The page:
The New York Public Library (NYPL) is working on an ebook borrowing app. Some of the ebooks will come from public domain sites like Project Gutenberg. The problem with many of the public domain ebooks is that they lack (decent) covers.
Many programs provide an option to save or “print” documents as PDF files, but transferring or accessing the PDF on the go will require a couple of extra steps. You may have to sync your tablet with your computer or cloud service, mail the document or copy it on a flash drive.
Anyone who watched last Saturday night’s Doctor Who episode noticed the book Summer Falls by Amelia Williams when Clara and Artie talked about it. And no doubt you were interested in what lies between the pages.
Software developer/video game blogger/Dovahkiin bookworm Capaneus took the scrolls out of The Elder Scrolls V and converted them into E-books. I have yet to play The Sims: Dragonborn Edition, so I’m not as enthusiastic about this as I perhaps should be, but if this isn’t proof of the wealth of content inside Bethesda’s game then I don’t know what is.
I knew the second that Amazon unveiled the new Kindles that are $30 to $40 less than the regular unit in exchange for viewing ads that I would never want the cheaper version. $30 to $40 is barely a discount to permanently put up with annoying ads on something you are still paying for.
The Kindle – or any eBook reader that uses E-Ink for that matter – is great for reading in bright light, because you won’t get glare or reflections on the screen. On the other hand, it’s not great for reading in a dimly lit area, which is why Amazon sells official Kindle leather covers with a built-in LED light.
A handful of people have noticed that the price for Amazon’s Kindle has been steadily dropping. That fact alone shouldn’t be surprising, because almost any gadget experiences a price drop as time passes by. The thing is, the rate at which the price of the device is decreasing is quite consistent, and if we were to trust in that rate, then we can predict that by November of this year the Kindle would be free.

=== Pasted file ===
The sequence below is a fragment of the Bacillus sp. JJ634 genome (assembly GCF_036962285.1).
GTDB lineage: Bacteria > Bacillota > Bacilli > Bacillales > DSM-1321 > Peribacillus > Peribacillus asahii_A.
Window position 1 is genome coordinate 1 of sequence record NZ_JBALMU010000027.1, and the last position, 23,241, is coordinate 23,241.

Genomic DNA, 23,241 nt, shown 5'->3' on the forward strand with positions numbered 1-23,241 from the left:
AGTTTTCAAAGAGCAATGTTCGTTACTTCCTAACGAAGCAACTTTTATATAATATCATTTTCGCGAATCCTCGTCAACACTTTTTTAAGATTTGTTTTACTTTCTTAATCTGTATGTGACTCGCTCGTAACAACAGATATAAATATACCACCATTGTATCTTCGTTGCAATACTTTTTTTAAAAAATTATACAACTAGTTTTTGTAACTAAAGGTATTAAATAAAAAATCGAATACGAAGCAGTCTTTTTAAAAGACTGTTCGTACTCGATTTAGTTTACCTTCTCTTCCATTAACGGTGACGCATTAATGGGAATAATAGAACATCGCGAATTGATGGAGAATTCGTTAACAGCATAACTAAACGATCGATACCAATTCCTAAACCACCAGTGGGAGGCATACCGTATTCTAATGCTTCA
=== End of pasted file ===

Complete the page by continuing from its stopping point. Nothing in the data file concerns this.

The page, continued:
The Kindle and other reading devices make use of E Ink Corporation‘s ePaper, which not only displays text almost like it appears on paper, it also consumes low power and it has zero glare. But because nothing in perfect in this world, ePaper can only output black and white.
While I don’t own a tablet like the iPad, I do think that they are cool to use and definitely make reading books and watching media fun. The Kno tablet is aimed at students and designed as a modern-day replacement for textbooks.
What’s good is that it’s in a reasonable price range.
I’m not sure why the Libre eBook reader makes me want to listen to Tenacious D and eat a big plate of nachos. Anyway, Borders has announced that it is now taking pre-orders on the Libre eBook Reader Pro.
Vaporware manufacturer DuroSports Electronics wants to ease the transition from paper books to e-books with their Smell of Books scented sprays, specifically designed for e-book readers. Not. This is the kind of idea that’s so stupid it’s awesome, and for a while you’ll wish it was true.
Sony has officially announced that their long-awaited e-book reader will be hitting the streets this October for about $350 USD.
The Sony Reader features an innovative high contrast E-ink display, capable of allowing up to 7,500 pages to be displayed without a battery recharge.